NANCY took her scorecard from Martin Bartescue and walked on with Bess and George. Knowing the card had to be signed by someone accompanying her throughout the game, she asked George to attest the score. Then Nancy gave the card to the tournament chairman who was in his office busily chalking up the results of the day’s matches.
“A fine score, Miss Drew,” he praised her.
“Do you think she will qualify for the tournament?” Bess asked the man eagerly.
“She certainly will unless better scores come in tomorrow,” he replied with a smile. “However, the competition is very keen this year. Some of the best women golfers in the state are entering the tournament.”
“I’ll feel very fortunate if I so much as qualify,” Nancy replied. “I understand there’s to be a tournament for men, too.”
“Yes, I have entered it,” said a voice behind the girls. They glanced around to find Bartescue standing there. “So far my score is the lowest turned in,” he added.
“That’s great,” Nancy murmured indifferently, hurrying away with her friends.
As the girls took the elevator to their rooms on the fourth floor, Bess and George teased Nancy about her new admirer.
“You’re stuck with him,” George prophesied.
“I dislike his type and you both know it,” Nancy replied. “But one thing about him did capture my interest.”
Bess giggled. “What was that? His ultramodern clothes?”
“Oh, Bess, of course not,” Nancy said. “I was interested in the way he signed my scorecard. Did you notice how unnaturally he wrote his signature, as if he were trying to disguise his usual style of writing?”
“Why, no,” George admitted in surprise. “You seem to observe everything, Nancy.”
“I guess that’s why she has solved so many baffling mysteries.” Bess sighed. “Nancy knows how to make use of her eyes and we don’t.”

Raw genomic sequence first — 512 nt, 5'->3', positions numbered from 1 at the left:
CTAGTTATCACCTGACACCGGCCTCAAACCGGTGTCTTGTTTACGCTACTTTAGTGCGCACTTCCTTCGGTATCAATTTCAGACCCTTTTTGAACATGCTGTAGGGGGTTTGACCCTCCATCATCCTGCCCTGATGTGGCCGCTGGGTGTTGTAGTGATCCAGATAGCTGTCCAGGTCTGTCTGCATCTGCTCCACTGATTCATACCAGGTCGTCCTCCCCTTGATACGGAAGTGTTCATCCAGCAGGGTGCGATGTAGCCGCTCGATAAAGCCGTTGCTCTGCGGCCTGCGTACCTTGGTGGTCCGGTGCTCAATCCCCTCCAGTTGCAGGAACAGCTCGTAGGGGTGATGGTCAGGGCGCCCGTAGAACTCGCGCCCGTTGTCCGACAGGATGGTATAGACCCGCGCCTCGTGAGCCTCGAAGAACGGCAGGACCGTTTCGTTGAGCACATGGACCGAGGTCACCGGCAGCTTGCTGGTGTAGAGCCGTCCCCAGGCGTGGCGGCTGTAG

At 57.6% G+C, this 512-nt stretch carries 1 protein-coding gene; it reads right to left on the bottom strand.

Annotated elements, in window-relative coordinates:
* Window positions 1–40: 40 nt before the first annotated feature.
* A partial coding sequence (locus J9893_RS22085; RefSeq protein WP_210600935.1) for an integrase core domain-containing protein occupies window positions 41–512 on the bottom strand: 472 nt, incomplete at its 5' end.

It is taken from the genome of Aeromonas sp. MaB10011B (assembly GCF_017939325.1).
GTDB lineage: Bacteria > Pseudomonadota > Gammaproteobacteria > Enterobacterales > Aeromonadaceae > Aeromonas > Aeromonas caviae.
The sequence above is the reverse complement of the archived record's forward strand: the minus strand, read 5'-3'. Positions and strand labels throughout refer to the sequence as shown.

“Dad trained me to be observant,” Nancy said.
As the girls started down the hall toward their rooms, she thought proudly of her father, Carson Drew, whose fame as a criminal lawyer was nationwide. Through helping him, Nancy herself had achieved distinction. She was now a well-known amateur detective with a long list of successful mystery cases to her credit, the most recent one The Whispering Statue.
Nancy’s father was very proud of her too. Mrs. Drew had died when Nancy was only three years old. Since then their home had been managed by lovable Hannah Gruen, an excellent housekeeper.
Thinking of the woman who had cared for her like a mother, Nancy smiled. “Can you imagine what Hannah would say if she knew I was starting another mystery?”
“She’d say, ‘Now, Nancy, promise you’ll be carefull”’ Bess replied with a grin.
Laughing, the three entered the cousins’ big, comfortably furnished bedroom.
“Speaking of the mystery,” said George, “did you learn anything about the haunted bridge?”
“Not yet,” Nancy answered, glancing at her wrist watch. “But I’m to meet Chris at five.”
Nancy found him waiting for her at the caddy house. He made no comment as she led him to a bench at the rear of the hotel.
“Please tell me everything you know about that bridge,” she urged him. “Why do you say it’s haunted?”
“Because it is,” the boy insisted. “All the caddies will tell you the same. Sometimes you can see the ghost walking over it.”
“Daytime, too. It waves its arms slowly back and forth. And sometimes the ghost screams as if it’s in pain.”
“Have you actually seen and heard this yourself ?”
“Sure. That’s why I know better than to go into that woods.”
“You mean you’ve never been up close to the ghost?” Nancy inquired, smiling.
The boy frowned and said, “You couldn’t hire any of the guys to go near the place.”
“Chris, are the bridge and surrounding property owned by the hotel?” Nancy asked.
Before Chris could reply, the caddy master appeared to inform the boy he was wanted immediately in the caddy house.
“I’ll have to go now,” Chris told Nancy.
“Thank you for telling me about the ghost,” she said. “And by the way, if I qualify, would you like to caddy for me in the tournament?”
“Sure. But I won’t promise to look for any balls in the woods.”
Nancy leisurely walked back to the hotel. As she went through the lobby a sudden thought occurred to her. After giving a brief explanation, she asked the desk clerk if she might look at the registration cards of recent guests.
“Certainly, Miss Drew. Glad to be of help at any time.”
Nancy flicked through the file until she came to the name Martin Bartescue and studied the man’s handwriting.
“It’s not a bit like his signature on my scorecard,” she reflected.